• Section 45Q carbon oxide sequestration
  • Section 45V hydrogen production credit
  • Section 45X advanced manufacturing credit
  • Section 30C alternative fuel refueling property credit
  • Section 45Z clean fuel production credit that will take effect in 2025

An eligible taxpayer for purposes of making a transfer election is defined in Section 7701(a)(14), which generally includes “any person subject to any internal revenue tax.” This includes entities with U.S. employment or excise tax obligations even if they do not have income tax obligations. The IRS rejected comments asking for the definition of eligible taxpayer to be expanded to include taxpayers in U.S. territories without an internal revenue tax obligation. The IRS also declined to provide an exception from the general credit rules under Section 50(b)(1), which can limit credits for property used in U.S. territories.


Taxpayers can only elect to transfer credits if they are sold solely for cash considerations to an unrelated party. The cash is excluded from the gross income of the seller and is not deductible by the buyer. Taxpayers must register to make the transfer election (discussed more below). The election is made on the annual return for which the credit is determined and must be made by the due date of that return (including extensions). The final regulations provide that the election can also be made on a superseding return. The election is not revocable, and the IRS declined to offer 9100 relief for missed elections, though certain computational errors can be fixed on an amended return.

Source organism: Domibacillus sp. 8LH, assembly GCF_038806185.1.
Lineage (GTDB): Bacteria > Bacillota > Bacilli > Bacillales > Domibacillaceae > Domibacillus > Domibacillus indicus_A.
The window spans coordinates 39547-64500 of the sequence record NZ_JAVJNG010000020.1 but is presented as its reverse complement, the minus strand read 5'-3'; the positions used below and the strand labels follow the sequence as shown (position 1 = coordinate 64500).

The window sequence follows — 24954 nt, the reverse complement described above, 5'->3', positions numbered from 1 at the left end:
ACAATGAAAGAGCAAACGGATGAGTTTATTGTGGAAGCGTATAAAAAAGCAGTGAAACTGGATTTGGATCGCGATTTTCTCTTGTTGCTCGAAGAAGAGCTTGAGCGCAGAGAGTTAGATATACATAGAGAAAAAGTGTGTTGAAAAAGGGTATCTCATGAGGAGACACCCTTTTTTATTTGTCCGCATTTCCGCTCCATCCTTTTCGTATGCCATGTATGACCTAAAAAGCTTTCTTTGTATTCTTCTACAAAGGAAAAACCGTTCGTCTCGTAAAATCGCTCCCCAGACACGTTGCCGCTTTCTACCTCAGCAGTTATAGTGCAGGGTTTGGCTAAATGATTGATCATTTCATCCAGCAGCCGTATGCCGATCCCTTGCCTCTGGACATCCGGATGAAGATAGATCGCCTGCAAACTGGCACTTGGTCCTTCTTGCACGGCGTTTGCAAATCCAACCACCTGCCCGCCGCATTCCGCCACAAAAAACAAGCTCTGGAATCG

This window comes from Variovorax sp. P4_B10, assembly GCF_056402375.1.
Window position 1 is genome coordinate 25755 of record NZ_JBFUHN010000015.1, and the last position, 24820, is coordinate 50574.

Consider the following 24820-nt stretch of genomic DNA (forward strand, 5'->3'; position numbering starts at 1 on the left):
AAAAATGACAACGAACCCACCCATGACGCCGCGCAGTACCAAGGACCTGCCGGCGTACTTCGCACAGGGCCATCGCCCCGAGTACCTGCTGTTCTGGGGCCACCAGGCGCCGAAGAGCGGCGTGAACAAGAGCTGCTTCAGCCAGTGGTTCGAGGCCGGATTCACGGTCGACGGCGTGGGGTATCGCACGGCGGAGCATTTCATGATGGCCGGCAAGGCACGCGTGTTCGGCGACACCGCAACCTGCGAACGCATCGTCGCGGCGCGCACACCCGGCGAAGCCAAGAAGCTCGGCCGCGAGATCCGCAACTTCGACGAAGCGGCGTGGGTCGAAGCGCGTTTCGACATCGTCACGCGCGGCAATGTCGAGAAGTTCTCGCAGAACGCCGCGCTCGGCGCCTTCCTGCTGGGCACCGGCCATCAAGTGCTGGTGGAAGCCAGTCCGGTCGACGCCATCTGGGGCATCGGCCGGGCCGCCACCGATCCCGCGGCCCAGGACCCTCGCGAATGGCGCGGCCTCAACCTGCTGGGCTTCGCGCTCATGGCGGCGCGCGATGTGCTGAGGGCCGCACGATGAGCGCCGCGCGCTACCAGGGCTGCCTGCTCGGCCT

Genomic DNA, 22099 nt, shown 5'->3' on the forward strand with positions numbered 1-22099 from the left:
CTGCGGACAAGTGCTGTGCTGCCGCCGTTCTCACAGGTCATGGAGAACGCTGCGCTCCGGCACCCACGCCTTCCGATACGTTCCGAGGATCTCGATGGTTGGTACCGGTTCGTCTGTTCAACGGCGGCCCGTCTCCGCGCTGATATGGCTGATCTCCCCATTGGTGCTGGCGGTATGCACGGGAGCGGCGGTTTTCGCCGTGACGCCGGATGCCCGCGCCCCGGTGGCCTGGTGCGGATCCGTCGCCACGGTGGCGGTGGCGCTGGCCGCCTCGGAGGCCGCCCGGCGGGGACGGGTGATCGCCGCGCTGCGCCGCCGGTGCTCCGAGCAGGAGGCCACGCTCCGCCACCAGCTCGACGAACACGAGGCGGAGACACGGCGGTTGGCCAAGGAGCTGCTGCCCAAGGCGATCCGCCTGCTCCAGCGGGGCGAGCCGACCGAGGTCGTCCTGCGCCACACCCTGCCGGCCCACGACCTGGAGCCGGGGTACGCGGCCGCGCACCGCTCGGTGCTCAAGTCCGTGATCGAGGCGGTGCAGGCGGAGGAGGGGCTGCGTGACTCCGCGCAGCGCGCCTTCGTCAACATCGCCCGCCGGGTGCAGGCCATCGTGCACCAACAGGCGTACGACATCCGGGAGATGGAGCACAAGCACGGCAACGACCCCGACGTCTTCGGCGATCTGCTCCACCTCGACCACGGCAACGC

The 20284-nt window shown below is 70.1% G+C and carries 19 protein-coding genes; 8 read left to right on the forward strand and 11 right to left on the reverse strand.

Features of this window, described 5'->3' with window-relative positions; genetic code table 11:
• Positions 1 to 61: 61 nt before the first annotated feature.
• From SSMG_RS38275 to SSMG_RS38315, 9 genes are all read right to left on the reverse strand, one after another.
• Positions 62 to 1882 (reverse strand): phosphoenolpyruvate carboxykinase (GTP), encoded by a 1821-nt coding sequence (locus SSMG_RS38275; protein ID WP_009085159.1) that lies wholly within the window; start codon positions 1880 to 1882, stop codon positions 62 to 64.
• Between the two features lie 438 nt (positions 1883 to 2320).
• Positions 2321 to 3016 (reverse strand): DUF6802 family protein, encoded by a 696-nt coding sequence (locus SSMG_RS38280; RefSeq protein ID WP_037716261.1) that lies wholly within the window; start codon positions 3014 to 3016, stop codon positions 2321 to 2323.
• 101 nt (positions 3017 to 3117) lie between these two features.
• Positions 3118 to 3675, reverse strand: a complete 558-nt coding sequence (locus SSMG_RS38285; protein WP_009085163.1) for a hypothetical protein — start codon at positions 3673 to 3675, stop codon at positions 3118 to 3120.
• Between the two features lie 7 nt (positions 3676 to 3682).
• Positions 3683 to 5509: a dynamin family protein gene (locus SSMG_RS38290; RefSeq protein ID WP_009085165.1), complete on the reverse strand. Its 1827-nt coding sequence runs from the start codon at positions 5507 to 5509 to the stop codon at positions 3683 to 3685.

Taxpayers cannot elect to transfer a carryforward or carryback credit, though the transferee can use the purchased credit as a carryback or carryforward. The transferee must take the credit into account in the first taxable year ending with or after the tax year the seller transfers the credit.


A credit can only be transferred once. In addition, a credit that has already been assigned to another taxpayer under another provision in the code, such as a lessee under Section 50 or an assignee under Section 45Q, cannot be transferred. 


Grant Thornton Insight

The inability to deal or trade in credits will curb any speculative market. Brokers are allowed to facilitate transfers if they are not themselves buying and selling the credits, but if the credit itself is subject to an IRS transferred transaction, it cannot be transferred again or claimed as a refundable payment under Section 6417.




Cash considerations


Credits are transferrable only if all consideration for the credit is “paid in cash.” The final regulations retain a narrow definition of “paid in cash,” which includes only U.S. dollars transferred by cash, check, cashier’s check, money order, wire transfer, ACH transfer or other bank transfer of immediately available funds. More importantly, the final regulations restrict when the payment can be made to the time period between the first day of the tax year in which the credit arises and the due date for making the transfer election. Taxpayers can enter into contractual agreements to transfer credits earlier, but the cash must be exchanged during this period.